iPhone 14 might offer free texting via satellite

iPhone 14 might offer free texting via satellite

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Globalstar satellites
iPhone 13 will reportedly be able to use satellites to exchange texts.
Photo: Globalstar

iPhone 14 users may never be out of contact as long as they’re outdoors. Apple’s upcoming handset will be able to exchange texts via satellites in low-Earth orbit, according to an expert in satellite communications. And the service will be free.

Apple might even have hinted about this feature in the invite to its September 7 event during which the iPhone 14 is expected to be announced.

Never be out of touch with rumored iPhone 14 satellite capabilities

Satellites placed in low Earth orbit, within a few hundred miles of the planet’s surface, can communicate with handsets on the ground. These can be used to provide service to people who are out of range of cellular towers.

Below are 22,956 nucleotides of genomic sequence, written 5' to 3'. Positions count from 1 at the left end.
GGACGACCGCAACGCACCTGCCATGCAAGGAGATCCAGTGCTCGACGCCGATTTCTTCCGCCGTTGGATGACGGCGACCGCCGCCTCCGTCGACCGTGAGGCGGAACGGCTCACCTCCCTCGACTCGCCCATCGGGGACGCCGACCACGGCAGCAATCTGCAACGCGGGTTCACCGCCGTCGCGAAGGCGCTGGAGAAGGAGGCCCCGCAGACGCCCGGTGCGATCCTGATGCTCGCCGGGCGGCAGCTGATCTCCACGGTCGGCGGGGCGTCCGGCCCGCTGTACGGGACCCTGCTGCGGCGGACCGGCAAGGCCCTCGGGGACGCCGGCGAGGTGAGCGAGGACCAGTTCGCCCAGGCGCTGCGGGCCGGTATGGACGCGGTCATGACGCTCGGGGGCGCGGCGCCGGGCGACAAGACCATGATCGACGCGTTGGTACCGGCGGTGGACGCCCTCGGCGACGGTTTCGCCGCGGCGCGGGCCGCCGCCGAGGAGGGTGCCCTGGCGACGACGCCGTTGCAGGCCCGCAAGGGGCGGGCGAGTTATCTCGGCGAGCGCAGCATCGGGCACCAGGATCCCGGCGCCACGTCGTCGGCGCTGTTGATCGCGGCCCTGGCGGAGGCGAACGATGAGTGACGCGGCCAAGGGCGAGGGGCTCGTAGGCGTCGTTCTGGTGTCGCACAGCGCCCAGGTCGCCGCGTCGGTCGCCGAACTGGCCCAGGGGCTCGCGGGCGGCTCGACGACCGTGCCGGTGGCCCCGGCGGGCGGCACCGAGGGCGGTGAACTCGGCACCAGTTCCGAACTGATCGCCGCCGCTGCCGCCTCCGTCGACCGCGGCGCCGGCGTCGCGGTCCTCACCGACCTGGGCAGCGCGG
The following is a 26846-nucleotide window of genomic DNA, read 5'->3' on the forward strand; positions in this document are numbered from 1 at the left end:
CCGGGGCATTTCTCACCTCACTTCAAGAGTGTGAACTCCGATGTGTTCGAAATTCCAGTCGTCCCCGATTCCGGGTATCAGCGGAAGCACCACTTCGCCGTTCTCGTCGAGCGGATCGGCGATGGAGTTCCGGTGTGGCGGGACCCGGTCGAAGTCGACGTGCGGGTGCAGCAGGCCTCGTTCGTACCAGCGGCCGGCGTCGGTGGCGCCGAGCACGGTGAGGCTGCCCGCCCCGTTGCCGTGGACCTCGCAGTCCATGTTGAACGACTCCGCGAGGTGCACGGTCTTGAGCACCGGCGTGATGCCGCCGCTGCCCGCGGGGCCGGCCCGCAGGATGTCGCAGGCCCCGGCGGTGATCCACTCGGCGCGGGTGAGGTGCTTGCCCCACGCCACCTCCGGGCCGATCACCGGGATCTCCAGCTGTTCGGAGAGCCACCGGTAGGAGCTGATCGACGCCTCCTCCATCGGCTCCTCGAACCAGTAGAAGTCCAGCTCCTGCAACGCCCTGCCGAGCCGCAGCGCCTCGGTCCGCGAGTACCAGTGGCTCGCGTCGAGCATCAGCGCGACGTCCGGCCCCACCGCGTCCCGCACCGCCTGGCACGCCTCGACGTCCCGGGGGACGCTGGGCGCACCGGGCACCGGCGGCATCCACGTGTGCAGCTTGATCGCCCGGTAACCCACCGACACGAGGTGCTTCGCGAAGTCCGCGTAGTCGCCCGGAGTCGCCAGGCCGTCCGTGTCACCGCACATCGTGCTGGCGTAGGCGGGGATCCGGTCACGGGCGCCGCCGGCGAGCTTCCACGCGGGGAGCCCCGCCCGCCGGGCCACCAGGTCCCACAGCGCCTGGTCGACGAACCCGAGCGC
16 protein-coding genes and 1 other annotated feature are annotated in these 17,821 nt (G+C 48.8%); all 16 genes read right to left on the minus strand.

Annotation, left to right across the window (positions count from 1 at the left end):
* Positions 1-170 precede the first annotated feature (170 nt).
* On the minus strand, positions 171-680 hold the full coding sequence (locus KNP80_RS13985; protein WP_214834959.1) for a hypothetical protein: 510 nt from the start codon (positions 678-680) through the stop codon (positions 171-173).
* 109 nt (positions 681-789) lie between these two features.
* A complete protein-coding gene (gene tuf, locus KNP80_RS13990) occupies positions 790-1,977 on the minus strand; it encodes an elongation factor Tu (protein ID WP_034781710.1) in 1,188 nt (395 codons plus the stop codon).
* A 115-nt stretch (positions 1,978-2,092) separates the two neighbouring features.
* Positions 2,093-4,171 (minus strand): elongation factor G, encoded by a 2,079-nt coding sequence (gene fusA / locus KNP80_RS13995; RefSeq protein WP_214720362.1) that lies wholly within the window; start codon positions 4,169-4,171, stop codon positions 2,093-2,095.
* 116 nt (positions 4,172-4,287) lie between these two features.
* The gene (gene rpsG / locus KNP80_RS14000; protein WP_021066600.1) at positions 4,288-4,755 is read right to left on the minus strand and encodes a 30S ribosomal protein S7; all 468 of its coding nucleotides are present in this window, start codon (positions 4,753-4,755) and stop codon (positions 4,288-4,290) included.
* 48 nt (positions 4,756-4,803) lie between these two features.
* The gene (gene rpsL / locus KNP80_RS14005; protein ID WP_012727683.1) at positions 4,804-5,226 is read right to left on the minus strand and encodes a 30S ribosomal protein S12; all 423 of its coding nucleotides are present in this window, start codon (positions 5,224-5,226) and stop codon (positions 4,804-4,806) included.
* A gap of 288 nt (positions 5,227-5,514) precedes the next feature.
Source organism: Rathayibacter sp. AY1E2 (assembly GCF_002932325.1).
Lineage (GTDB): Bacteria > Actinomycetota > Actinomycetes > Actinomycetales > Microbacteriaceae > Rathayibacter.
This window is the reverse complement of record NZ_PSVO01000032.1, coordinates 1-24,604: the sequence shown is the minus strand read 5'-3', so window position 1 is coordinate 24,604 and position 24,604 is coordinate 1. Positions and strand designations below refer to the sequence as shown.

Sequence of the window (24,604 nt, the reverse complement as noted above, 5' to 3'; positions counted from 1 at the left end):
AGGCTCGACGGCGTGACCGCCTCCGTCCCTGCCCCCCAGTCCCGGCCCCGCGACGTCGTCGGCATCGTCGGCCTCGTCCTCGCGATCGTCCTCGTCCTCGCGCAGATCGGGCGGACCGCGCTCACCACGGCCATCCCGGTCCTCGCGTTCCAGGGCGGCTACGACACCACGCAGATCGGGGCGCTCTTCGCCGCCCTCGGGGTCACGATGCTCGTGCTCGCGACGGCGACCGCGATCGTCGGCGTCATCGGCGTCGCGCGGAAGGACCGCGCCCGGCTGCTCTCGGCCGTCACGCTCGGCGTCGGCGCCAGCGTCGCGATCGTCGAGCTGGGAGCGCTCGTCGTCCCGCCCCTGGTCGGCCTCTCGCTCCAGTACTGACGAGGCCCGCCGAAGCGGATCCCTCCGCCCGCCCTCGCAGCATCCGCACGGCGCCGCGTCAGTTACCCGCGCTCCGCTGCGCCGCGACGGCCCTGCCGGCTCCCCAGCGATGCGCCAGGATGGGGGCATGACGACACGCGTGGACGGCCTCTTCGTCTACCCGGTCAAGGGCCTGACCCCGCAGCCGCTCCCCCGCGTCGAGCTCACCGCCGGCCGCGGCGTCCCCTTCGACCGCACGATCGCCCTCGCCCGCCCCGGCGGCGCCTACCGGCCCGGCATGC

Globalstar owns a constellation of LEO satellites, and Apple is about to announce that the next iPhone will be able to access them, according to Tim Farrar, a consultant in satellite communications. And he predicts the service will be free.

It’ll be only for text messages, though. “The service will be limited just to two-way texting – no voice calls or photos unless they invest in a new multi-billion dollar constellation,” said Farrar. Still, it will be a tremendous boon for hikers, boaters and anyone traveling through the remote sections of the United States without cell service.

In 2021, analyst Ming-Chi Kuo pointed out that the wireless modem in the iPhone 13 is also capable of accessing LEO satellites, so it’s possible users of both the iPhone 14 and Apple’s previous model will be able to exchange texts via satellite.

The announcement might come during Apple’s September 7 event. This has a star-studded “far out” theme, which could be a clue that satellite communications are on the agenda.

Rival plan from T-Mobile and SpaceX

On Thursday, SpaceX and T-Mobile announced their own intentions to bring iPhone connectivity everywhere in the U.S. using satellites.

But this is more of a goal than a plan. “Given how many half-formed concepts were put forward, the only possible conclusion is that this was designed to pre-empt next week’s Apple announcement of their own free messaging service with Globalstar,” said Farrar.